Woes of rising wildlife trafficking cases



In the past few days we are witnessing alarming cases of large seizures of illegal wildlife in the Jaintia Hills of Meghalaya. Apparently they were transiting through Meghalaya on the way to other destinations in the country. We must congratulate the Police Department, local NGOs and the Wildlife Department in detecting and confiscating the live animals. What is more alarming is the fact that all the seized animals and birds are exotic species and are not native to our country as reported in sections of the media. As a person with direct knowledge of these confiscated animals’ identity, I wish to clarify that they belong to several species of endangered Gibbons and Hornbills and are native to several Southeast Asian countries especially Malaysia and Indonesia. How these exotic animals landed up in our shore is a matter of guess at this moment and investigations by relevant authorities will certainly open the Pandora’s Box. But a clear modus operandi is evident in these cases. Since these animals are not protected under the stringent Indian Wildlife (Protection) Act, 1972, prosecution of the smugglers is an issue and they often manage to get bail. This legal loophole emboldens the culprits to continue with this illegal trade.
As reported in the media, in recent times there have been several such confiscations of exotic animals in neighboring Assam too and all of these apparently crossed borders from Myanmar and travelled through Mizoram en route to mainland India. Wildlife Trade is one of the most lucrative illegal businesses globally with an estimated value of 7-23 billion US dollars. While a large chunk of this trade involves poached animal carcass and their numerous body parts for their purported medicinal value, there is also a huge demand for live exotic animals as pets that drive the cases such as the one witnessed here. Huge monetary incentives must have been the driving force behind such illegal businesses. Without doubt, this is not the job of petty local dealers but a well-organized international racket with sophisticated mode of operation must be behind such business. We hope that authorities will dig deep into the problems.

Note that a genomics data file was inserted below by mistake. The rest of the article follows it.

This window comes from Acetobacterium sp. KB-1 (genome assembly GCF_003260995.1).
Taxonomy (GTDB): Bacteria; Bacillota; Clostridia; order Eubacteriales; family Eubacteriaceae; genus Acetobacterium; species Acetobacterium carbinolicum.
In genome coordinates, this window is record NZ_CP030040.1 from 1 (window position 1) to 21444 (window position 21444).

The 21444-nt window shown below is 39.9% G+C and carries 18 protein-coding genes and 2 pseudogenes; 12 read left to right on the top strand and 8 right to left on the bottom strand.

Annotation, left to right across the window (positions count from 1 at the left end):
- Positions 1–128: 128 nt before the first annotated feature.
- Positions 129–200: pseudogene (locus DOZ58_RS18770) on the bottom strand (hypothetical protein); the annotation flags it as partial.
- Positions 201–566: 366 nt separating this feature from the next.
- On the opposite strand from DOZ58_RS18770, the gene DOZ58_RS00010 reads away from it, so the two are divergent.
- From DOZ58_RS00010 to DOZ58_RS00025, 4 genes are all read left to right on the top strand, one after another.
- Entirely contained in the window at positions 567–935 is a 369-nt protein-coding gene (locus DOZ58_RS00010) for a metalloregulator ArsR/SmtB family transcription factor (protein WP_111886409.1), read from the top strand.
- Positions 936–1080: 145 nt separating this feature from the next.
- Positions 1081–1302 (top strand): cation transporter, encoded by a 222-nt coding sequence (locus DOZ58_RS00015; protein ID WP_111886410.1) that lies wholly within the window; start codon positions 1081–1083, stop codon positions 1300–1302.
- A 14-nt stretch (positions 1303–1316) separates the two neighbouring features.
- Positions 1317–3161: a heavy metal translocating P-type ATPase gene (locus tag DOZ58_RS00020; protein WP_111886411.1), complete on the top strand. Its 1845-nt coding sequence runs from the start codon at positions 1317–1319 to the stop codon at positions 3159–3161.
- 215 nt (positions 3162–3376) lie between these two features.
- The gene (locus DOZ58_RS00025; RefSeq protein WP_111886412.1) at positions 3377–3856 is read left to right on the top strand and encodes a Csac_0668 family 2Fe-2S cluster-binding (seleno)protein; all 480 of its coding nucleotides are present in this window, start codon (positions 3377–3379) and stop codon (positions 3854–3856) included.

Now coming to the real question – can these traffickers be punished under Indian laws? As mentioned earlier provisions of IWPA, 1972 may not be applicable to such cases. But if these criminals are allowed to go scot-free, they will only be emboldened and this will also have a demoralizing affect on the people or agencies that painstakingly unearthed such cases. Even if there is no provision to detain these people under current laws of the land, we must explore and find ways to deal with such menace even with the help of international conventions like CITES to which India is a signatory (all gibbons are listed under CITES).
I am no expert on legal matters and it is best left to the wisdom of the legal fraternity and administrators to deal with such offences. But what I feel is that there needs to be close inter-agency co-operation between the relevant government authorities especially with Wildlife Crime Control Bureau of the Government of India which can be deal with such issues on a case by case basis.
Another issue is related to the welfare of the confiscated animals. Once taken out from the wilds, these animals already have a doomed future. Since establishing the country of origin and sending the seized animals back to their native country is a humongous if not impossible task, they may be suitably accommodated in local zoos with veterinary care. I am sure the relevant agencies are mindful of these issues. The people behind unearthing the recent trafficking again deserve a round of applause. Let us all be more vigilant and not allow our state to become a transit hub for such immoral and destructive trade.